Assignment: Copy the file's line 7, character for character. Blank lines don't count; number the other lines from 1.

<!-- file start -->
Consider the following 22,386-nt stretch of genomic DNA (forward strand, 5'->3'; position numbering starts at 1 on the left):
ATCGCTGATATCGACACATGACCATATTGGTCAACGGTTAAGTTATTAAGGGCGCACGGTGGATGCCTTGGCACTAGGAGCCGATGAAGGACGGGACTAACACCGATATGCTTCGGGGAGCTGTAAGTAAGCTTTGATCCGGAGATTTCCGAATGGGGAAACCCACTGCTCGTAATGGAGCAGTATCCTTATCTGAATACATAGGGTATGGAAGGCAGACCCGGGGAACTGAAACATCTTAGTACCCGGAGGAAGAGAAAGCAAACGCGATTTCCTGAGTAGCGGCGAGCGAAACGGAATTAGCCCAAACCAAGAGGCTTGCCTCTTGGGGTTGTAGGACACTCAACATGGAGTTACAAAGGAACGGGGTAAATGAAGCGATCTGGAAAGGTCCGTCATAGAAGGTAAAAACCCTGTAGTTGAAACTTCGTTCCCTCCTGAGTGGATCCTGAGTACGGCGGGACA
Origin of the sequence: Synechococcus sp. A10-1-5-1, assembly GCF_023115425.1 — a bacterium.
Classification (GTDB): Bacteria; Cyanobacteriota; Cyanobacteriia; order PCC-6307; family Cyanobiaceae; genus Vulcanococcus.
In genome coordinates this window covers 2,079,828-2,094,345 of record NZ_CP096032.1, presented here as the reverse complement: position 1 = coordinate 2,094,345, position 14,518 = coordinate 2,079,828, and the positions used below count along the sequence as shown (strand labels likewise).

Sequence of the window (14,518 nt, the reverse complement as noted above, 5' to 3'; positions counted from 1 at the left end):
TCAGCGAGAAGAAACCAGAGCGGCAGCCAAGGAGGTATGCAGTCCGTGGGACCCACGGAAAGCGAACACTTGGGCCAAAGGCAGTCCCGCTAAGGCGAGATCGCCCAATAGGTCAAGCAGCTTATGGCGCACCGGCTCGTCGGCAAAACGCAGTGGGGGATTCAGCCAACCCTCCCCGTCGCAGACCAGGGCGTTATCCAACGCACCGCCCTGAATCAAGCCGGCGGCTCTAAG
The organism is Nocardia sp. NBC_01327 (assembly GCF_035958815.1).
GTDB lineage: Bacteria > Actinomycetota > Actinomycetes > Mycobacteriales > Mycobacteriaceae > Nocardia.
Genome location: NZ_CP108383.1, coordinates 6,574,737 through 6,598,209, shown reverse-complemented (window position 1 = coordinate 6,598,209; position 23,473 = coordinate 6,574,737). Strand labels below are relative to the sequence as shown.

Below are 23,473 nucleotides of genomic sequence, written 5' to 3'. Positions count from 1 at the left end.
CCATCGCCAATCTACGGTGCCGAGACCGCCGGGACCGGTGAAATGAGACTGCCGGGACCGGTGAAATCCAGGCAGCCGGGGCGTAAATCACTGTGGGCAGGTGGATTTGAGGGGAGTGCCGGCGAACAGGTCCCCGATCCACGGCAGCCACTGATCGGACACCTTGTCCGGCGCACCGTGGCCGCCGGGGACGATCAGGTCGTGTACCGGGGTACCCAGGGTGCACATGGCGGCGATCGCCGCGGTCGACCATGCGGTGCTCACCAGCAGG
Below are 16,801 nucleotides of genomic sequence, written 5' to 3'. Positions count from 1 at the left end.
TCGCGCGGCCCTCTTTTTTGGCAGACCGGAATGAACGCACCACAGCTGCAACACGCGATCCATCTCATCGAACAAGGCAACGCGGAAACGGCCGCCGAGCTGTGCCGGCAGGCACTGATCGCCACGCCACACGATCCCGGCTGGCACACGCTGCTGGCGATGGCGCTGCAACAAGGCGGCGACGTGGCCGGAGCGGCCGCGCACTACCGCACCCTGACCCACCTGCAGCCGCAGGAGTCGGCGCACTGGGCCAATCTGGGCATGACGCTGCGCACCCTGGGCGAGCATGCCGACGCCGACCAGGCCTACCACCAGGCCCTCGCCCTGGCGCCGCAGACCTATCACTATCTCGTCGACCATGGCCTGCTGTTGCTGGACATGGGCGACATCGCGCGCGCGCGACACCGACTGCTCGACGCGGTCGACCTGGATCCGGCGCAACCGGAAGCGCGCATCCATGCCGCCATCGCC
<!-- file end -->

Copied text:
TCAGCGAGAAGAAACCAGAGCGGCAGCCAAGGAGGTATGCAGTCCGTGGGACCCACGGAAAGCGAACACTTGGGCCAAAGGCAGTCCCGCTAAGGCGAGATCGCCCAATAGGTCAAGCAGCTTATGGCGCACCGGCTCGTCGGCAAAACGCAGTGGGGGATTCAGCCAACCCTCCCCGTCGCAGACCAGGGCGTTATCCAACGCACCGCCCTGAATCAAGCCGGCGGCTCTAAG